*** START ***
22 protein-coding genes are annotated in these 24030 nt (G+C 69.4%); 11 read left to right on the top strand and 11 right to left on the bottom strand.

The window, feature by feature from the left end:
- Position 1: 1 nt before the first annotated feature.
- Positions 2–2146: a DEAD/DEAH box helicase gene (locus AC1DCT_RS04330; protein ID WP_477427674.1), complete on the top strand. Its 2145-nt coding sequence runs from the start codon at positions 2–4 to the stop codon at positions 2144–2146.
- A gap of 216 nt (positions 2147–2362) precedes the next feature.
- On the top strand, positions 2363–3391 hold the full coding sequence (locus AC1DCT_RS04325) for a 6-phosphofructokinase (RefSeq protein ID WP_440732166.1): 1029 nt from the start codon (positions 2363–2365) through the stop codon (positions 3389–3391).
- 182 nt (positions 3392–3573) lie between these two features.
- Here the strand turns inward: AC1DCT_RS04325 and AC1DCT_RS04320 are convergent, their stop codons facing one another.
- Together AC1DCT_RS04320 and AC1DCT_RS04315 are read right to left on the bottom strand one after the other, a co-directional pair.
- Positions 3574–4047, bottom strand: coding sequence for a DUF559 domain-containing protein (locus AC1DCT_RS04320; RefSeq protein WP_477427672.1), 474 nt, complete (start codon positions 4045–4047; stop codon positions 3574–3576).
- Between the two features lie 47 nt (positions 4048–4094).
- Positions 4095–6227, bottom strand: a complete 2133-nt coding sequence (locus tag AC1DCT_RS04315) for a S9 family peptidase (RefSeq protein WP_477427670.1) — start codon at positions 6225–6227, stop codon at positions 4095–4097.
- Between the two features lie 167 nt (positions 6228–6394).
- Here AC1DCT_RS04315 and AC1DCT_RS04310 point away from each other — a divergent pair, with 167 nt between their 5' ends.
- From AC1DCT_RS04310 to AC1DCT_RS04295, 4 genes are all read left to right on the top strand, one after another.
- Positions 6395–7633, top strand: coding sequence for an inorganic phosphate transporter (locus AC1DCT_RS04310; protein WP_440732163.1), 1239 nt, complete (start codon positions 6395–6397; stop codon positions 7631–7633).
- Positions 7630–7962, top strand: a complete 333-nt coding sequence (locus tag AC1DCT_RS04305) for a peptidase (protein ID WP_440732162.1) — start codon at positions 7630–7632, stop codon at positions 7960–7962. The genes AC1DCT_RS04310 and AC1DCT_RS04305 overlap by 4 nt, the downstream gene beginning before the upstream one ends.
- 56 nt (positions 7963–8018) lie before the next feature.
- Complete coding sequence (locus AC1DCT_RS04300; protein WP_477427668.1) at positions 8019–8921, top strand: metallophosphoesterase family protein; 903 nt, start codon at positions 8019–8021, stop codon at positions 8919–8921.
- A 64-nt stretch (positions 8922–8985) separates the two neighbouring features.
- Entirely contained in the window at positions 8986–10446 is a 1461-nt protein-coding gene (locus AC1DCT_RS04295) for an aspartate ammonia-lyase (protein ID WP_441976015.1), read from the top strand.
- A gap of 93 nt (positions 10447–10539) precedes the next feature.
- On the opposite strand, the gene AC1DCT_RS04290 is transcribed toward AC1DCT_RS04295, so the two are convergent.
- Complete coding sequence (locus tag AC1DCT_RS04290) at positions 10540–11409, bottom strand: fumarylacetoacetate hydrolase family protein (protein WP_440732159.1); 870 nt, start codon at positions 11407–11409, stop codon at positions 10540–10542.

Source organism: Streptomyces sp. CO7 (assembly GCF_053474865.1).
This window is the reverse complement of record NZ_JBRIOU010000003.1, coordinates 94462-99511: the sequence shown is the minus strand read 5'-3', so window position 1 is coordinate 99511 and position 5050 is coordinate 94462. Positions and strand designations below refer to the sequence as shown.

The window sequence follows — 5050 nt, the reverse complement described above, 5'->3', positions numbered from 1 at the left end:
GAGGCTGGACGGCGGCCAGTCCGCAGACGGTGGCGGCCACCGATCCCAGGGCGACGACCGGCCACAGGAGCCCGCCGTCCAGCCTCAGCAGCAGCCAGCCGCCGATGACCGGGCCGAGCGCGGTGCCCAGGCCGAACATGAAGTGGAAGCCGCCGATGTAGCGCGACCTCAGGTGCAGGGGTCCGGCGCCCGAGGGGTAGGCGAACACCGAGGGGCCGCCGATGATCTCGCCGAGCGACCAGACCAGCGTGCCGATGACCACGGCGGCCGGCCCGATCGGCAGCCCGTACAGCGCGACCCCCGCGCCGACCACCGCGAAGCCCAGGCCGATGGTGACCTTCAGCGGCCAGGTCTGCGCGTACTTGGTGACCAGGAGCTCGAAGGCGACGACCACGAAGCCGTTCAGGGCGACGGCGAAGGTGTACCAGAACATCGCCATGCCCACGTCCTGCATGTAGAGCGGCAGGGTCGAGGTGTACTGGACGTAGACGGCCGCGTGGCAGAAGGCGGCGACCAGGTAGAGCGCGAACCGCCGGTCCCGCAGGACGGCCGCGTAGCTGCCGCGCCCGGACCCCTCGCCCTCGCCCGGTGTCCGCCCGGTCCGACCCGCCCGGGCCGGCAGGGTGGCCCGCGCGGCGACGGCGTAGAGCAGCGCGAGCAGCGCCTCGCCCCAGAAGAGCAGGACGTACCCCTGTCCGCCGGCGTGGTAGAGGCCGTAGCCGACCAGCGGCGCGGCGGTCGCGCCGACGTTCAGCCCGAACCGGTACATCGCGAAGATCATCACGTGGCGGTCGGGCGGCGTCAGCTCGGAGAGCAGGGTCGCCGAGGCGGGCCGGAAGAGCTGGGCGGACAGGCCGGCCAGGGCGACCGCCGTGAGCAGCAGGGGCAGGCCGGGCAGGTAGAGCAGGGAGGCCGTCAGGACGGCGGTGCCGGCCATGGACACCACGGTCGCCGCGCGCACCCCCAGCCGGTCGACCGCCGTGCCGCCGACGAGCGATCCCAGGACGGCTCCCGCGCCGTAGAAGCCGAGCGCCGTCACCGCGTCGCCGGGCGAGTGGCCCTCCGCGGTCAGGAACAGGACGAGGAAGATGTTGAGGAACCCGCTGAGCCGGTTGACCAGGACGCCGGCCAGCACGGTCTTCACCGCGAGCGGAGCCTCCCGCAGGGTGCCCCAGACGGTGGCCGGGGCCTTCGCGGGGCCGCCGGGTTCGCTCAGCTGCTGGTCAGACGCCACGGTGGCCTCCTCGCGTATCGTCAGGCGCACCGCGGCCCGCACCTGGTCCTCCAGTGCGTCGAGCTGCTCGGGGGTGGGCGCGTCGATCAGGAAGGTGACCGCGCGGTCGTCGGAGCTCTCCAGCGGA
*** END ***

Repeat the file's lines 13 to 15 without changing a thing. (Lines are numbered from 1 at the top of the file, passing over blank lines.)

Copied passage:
- Between the two features lie 167 nt (positions 6228–6394).
- Here AC1DCT_RS04315 and AC1DCT_RS04310 point away from each other — a divergent pair, with 167 nt between their 5' ends.
- From AC1DCT_RS04310 to AC1DCT_RS04295, 4 genes are all read left to right on the top strand, one after another.